Bethlehem is located in the Palestinian Territories. Best known as the birthplace of Jesus Christ. Bethlehem is, in general, a fairly ordinary Arab city with narrow streets and stone facades in the center and uninteresting buildings on the outskirts, not very well maintained and completely chaotic. It differs from other cities, firstly, in that the Christian population here, although a minority, is quite noticeable, and, secondly, in the presence of the Basilica of the Nativity. Because of this, Bethlehem has become the only city in the Palestinian Authority whose economy mainly depends on tourism and pilgrimage. In addition, it is difficult to find ten square kilometers of land in Palestine without a couple of first-class archaeological sites, and Bethlehem is no exception. The easiest way to visit Bethlehem is to arrive there early in the morning from Jerusalem and return before dark. A day will be enough for the main attractions, but you are unlikely to enjoy the nightlife in the Palestinian Authority, although in general the city is quite safe and well separated from the truly problematic Palestinian areas.



Bethlehem was first mentioned in Egyptian sources around 1350 BC. After this, it is mentioned in the Bible on several occasions: the foremother Rachel died here, the Book of Ruth took place here, King David came from Bethlehem, Jesus Christ was born in Bethlehem, and the King of Judea Herod I the Great ordered the slaughter of forty thousand Bethlehem babies, trying to destroy a contender for the throne, but, as is known, did not achieve his goal. Like the rest of Palestine, Bethlehem was part of the Roman Empire and was destroyed by the troops of Emperor Hadrian during the suppression of the Bar Kochba revolt in 136. When Empress Helena visited Bethlehem during her trip to Palestine in 326-328, the city lay in ruins. Helena ordered that it be rebuilt and the Basilica of the Nativity built above the Nativity Scene, which was done. The basilica, however, was severely damaged in 529 during an uprising, and then had to be restored. Since that time, the church has remained virtually unchanged. It was not destroyed by any authorities, only new buildings were added on different sides.

In 614, Bethlehem came under the rule of the Persians, and in 637 - the Arabs. Finally, in 1099, Bethlehem, which since the time of King David had played absolutely no role in politics and differed little from neighboring settlements, was captured by the crusaders, who fortified it and added a monastery to the Basilica of the Nativity, not forgetting to drive out the Orthodox monks from there and replace them with Catholic. In 1100, Baldwin I, King of Jerusalem, was crowned in Bethlehem. The Crusaders controlled the city until 1187, when it was recaptured by Saladin. It was briefly handed over again to the Crusader-founded Kingdom of Jerusalem in 1229, but the Arabs retook Bethlehem in 1244. After 1250, Palestine came under the rule of the Mamluk dynasty, ruling from Cairo. The Mamluks demolished the city wall and finally established joint control of the Basilica of the Nativity by the Catholic, Orthodox and Armenian churches, although conflicts between different faiths arose periodically until the 20th century. The area came under Ottoman control in 1517 and, with the exception of a period from 1831 to 1841 when the Egyptian dynasty of Muhammad Ali ruled the city, remained part of Turkey until 1920. From 1920 to 1948, Bethlehem was part of British Mandatory Palestine.

According to the 1947 UN resolution on the partition of Palestine, Bethlehem, along with Jerusalem, was included in a special territory that was to remain under direct UN control. As is known, the resolution was not implemented, and during the 1948 war, Bethlehem, along with East Jerusalem, was occupied by Jordan. At the same time, a stream of refugees, mostly Muslim, entered the city, as a result of which Christians ceased to constitute the majority in Bethlehem. During the Six-Day War of 1967, Bethlehem came under Israeli control, but was not incorporated into the State of Israel, remaining a territory with a legally unclear status. In 1995, the city was transferred to the Palestinian Authority, located in Ramallah, which, however, can only be reached from Bethlehem through Israeli territory. The areas around Bethlehem were divided into three categories in a rather complex way. The city itself fell into zone A, considered the most dangerous, and where access to Israeli citizens is prohibited. During the second Intifada of 2000-2005. the city suffered, although not very badly, and then a wall was quickly built separating the Palestinian territories from Israel, and Bethlehem gradually got used to the checkpoints, which, however, did not interfere with tourism as the main source of income.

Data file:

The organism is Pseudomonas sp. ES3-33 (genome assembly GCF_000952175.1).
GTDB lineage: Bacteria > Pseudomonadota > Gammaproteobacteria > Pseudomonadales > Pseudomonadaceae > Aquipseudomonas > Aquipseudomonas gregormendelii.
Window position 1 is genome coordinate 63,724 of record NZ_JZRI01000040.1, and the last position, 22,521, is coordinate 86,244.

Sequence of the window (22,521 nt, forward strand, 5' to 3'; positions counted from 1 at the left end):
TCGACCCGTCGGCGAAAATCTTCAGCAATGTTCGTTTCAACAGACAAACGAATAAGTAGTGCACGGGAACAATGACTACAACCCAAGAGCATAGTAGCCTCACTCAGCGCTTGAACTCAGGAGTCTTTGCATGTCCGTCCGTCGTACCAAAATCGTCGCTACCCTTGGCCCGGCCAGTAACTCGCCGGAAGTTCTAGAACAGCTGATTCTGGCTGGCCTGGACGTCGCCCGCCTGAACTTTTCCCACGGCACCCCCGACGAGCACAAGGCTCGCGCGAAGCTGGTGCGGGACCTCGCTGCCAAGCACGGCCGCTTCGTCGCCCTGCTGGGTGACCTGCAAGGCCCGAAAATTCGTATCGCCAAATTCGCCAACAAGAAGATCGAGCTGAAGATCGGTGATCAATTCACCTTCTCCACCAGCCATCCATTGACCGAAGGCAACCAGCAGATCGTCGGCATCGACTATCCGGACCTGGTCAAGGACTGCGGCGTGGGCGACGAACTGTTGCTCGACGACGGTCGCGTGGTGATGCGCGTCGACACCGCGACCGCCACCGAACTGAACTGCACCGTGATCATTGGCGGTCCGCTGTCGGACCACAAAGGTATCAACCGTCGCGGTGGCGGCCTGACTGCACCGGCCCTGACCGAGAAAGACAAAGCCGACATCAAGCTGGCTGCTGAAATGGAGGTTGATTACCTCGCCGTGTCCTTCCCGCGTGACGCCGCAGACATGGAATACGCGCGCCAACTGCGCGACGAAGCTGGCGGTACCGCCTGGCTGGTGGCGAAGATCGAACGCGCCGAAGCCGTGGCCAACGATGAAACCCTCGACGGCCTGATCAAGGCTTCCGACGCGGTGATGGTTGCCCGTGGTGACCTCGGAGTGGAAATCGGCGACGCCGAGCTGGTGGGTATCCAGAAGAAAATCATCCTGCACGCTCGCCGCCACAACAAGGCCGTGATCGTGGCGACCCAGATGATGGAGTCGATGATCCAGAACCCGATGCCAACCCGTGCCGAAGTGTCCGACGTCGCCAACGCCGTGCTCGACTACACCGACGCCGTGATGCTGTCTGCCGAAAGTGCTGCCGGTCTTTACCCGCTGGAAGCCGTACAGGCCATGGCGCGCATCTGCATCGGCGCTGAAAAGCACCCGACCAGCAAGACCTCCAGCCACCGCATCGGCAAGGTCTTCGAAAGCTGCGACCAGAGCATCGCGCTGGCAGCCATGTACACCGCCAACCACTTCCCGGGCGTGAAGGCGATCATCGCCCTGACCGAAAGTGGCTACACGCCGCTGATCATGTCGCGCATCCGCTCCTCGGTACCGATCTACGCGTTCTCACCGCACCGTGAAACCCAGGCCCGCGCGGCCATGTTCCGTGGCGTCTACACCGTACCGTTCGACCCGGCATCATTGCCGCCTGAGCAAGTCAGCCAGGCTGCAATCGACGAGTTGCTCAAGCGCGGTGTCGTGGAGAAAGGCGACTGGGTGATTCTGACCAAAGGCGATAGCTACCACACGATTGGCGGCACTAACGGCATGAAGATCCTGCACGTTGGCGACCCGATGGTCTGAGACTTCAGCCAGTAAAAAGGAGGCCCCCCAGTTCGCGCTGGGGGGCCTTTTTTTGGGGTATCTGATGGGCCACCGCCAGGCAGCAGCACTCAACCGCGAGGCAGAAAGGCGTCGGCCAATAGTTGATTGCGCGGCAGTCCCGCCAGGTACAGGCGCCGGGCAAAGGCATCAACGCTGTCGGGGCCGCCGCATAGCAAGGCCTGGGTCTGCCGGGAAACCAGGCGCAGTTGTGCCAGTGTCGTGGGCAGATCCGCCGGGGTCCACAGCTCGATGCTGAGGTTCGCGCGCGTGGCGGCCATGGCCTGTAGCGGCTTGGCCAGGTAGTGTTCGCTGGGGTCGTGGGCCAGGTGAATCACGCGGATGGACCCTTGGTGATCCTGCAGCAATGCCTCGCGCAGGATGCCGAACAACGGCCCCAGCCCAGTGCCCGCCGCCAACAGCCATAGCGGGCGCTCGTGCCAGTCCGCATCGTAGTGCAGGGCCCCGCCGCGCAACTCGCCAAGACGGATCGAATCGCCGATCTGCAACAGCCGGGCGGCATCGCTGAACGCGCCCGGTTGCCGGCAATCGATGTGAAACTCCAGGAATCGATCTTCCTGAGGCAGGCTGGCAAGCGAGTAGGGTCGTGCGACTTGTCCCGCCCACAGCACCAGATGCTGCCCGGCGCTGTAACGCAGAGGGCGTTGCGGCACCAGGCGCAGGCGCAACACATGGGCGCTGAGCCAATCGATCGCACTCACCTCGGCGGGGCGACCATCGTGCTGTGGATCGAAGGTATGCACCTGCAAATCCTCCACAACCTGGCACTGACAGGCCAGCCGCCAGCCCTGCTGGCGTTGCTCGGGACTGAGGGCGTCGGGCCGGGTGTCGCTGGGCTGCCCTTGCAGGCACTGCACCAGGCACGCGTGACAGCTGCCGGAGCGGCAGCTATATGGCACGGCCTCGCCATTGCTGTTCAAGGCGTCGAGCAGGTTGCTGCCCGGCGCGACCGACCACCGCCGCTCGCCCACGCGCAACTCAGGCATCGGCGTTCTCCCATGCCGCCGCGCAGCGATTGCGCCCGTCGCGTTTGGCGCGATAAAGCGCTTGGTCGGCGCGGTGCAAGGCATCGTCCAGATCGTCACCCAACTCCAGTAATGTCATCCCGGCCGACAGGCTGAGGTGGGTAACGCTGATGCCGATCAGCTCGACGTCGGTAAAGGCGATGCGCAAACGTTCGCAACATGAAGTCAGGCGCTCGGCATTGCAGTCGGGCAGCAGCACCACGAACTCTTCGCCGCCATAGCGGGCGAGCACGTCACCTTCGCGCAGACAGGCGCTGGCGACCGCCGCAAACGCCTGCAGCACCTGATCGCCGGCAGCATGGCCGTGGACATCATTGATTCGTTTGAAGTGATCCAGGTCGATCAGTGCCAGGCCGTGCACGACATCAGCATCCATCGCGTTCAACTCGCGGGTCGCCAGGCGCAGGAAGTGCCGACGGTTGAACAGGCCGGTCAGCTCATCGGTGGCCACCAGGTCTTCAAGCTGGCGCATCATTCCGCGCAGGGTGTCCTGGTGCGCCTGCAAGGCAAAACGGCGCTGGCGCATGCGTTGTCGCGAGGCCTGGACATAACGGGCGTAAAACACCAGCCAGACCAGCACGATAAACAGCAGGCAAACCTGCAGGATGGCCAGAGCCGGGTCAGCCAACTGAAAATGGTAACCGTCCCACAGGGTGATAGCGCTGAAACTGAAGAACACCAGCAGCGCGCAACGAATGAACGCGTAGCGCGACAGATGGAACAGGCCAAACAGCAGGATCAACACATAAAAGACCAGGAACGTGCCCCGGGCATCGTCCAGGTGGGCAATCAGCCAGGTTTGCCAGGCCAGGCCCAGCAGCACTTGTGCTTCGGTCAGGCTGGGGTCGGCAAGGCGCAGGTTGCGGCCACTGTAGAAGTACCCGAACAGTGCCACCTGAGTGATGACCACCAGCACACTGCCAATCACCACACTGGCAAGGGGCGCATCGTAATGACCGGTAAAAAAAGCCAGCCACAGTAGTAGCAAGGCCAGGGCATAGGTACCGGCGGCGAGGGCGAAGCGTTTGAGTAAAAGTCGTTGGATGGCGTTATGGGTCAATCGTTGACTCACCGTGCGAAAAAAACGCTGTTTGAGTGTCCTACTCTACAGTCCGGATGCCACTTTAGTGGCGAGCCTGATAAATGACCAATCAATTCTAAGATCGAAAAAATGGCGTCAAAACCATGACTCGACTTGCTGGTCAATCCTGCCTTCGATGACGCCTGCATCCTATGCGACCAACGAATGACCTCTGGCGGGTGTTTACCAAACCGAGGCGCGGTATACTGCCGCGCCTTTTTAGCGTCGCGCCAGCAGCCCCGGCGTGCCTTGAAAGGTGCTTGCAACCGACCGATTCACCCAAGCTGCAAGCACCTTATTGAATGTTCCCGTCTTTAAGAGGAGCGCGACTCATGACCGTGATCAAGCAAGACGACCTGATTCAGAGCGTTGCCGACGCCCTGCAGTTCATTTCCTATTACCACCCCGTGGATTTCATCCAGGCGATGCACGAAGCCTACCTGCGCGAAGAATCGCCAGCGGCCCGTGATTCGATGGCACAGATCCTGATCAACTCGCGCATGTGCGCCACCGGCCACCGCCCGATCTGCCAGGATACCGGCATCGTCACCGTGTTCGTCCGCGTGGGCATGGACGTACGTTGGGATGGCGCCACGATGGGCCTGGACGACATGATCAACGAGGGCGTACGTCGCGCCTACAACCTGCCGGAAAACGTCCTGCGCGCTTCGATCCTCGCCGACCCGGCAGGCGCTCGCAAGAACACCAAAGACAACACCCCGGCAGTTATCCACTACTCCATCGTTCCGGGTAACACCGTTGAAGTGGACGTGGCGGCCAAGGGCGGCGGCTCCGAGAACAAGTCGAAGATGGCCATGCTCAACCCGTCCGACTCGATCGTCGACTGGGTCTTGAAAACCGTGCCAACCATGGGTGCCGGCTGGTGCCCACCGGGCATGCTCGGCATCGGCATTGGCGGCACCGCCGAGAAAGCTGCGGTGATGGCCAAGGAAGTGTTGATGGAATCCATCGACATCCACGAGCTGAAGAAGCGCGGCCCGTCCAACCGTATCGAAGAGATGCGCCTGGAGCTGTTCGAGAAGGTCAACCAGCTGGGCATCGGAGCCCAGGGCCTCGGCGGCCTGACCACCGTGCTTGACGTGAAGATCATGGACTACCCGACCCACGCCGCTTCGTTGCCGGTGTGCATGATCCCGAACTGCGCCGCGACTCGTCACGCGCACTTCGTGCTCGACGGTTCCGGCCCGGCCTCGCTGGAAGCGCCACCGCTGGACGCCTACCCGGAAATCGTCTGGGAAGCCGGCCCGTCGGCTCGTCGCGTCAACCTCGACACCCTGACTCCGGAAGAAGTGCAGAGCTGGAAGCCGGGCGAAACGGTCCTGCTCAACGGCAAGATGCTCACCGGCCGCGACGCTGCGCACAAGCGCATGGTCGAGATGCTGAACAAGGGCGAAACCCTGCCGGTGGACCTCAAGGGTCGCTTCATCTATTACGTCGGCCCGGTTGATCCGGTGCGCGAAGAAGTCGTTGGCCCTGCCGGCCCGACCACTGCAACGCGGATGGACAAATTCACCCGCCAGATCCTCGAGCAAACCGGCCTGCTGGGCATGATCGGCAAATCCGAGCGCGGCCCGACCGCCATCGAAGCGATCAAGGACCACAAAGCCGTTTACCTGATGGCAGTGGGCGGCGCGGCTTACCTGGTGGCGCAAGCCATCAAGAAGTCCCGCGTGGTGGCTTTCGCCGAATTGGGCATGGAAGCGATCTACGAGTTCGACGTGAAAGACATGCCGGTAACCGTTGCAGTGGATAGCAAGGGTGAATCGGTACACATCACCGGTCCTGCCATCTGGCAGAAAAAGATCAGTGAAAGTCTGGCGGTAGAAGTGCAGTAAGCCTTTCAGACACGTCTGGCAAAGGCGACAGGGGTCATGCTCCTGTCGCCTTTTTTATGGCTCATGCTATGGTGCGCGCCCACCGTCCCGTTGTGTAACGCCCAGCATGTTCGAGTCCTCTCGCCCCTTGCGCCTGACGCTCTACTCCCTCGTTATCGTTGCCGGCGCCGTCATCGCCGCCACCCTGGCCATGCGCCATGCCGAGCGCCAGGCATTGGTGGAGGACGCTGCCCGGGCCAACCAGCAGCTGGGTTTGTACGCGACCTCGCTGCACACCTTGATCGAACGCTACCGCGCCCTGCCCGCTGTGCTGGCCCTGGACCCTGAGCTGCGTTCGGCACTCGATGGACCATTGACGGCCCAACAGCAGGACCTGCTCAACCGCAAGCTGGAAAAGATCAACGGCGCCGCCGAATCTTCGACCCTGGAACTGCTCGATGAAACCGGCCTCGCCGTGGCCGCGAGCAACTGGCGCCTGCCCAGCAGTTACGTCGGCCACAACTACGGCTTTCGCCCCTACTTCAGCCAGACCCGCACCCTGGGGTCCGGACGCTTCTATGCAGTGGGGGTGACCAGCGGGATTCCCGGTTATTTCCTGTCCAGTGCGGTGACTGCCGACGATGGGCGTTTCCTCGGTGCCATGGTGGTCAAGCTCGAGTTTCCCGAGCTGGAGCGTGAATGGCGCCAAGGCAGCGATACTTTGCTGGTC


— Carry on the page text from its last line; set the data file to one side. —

How to get there

Unless you are in some special situation (you came in your car with non-Israeli license plates, on a tour bus, or you live in the Palestinian Territories), the only way to get to Bethlehem is on foot through the checkpoint. To do this, you need to take a taxi in Jerusalem or go to the Arab bus station located near the Damascus Gate and take a bus going to Bethlehem (Bayt Lakhm in Arabic). There are no Latin signs on the buses, and the numbers, even if there are numbers, won’t tell you anything, so ask the driver. If you chose the right bus, it will take you to the checkpoint at Wall 1. This is still Israeli territory. The bus goes further to Beit Jala, where there is also a checkpoint 2, but from there it is a little further to the city center, and it is less clear how to go, so get off the bus as soon as you see the wall, and the bus turns right along the main road and has stopped. Then you need to walk to the checkpoint, present your passport (Israeli citizens will not be allowed through the checkpoint, but the rest must have a document giving the right to stay in Israel, in most cases a passport is enough, they don’t put stamps), go through a metal detector and find yourself in the territory autonomy. Taxi drivers will get attached to you there. If your plans include traveling somewhere by taxi, for example, to the Monastery of St. Sava, then the easiest way is to get in a taxi right there. If you first need to go to the city, then the Basilica of the Nativity is about a kilometer and a half from the checkpoint, and it makes sense to take a taxi only if you are afraid of getting lost. If not, walk to the center; from time to time you will see signs. The main intermediate point is the taxi rank in the center 3. You will also come there from Beit Jala, also following the signs (down the slope). From the parking lot you need to walk a little forward, exit onto Paul VI Street (part of it is designed as a pedestrian street), which will lead you to the Basilica of the Nativity.


Local transport